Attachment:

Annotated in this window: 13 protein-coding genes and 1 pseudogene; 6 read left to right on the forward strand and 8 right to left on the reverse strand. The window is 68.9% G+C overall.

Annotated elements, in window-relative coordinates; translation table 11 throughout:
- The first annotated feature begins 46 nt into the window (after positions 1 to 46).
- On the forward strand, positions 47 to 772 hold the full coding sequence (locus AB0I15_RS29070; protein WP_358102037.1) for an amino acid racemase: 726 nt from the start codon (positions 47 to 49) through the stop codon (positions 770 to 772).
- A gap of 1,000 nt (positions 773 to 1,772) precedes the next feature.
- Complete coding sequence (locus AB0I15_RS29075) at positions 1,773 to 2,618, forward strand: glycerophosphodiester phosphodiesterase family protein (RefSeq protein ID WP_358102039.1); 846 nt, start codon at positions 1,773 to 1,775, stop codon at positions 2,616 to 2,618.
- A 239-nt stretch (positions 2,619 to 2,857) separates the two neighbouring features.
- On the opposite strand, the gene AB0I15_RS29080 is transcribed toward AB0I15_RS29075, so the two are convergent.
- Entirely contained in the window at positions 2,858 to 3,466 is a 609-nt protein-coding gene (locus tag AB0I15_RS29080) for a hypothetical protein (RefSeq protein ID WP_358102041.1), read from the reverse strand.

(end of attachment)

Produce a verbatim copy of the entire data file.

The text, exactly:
Annotated in this window: 13 protein-coding genes and 1 pseudogene; 6 read left to right on the forward strand and 8 right to left on the reverse strand. The window is 68.9% G+C overall.

Annotated elements, in window-relative coordinates; translation table 11 throughout:
- The first annotated feature begins 46 nt into the window (after positions 1 to 46).
- On the forward strand, positions 47 to 772 hold the full coding sequence (locus AB0I15_RS29070; protein WP_358102037.1) for an amino acid racemase: 726 nt from the start codon (positions 47 to 49) through the stop codon (positions 770 to 772).
- A gap of 1,000 nt (positions 773 to 1,772) precedes the next feature.
- Complete coding sequence (locus AB0I15_RS29075) at positions 1,773 to 2,618, forward strand: glycerophosphodiester phosphodiesterase family protein (RefSeq protein ID WP_358102039.1); 846 nt, start codon at positions 1,773 to 1,775, stop codon at positions 2,616 to 2,618.
- A 239-nt stretch (positions 2,619 to 2,857) separates the two neighbouring features.
- On the opposite strand, the gene AB0I15_RS29080 is transcribed toward AB0I15_RS29075, so the two are convergent.
- Entirely contained in the window at positions 2,858 to 3,466 is a 609-nt protein-coding gene (locus tag AB0I15_RS29080) for a hypothetical protein (RefSeq protein ID WP_358102041.1), read from the reverse strand.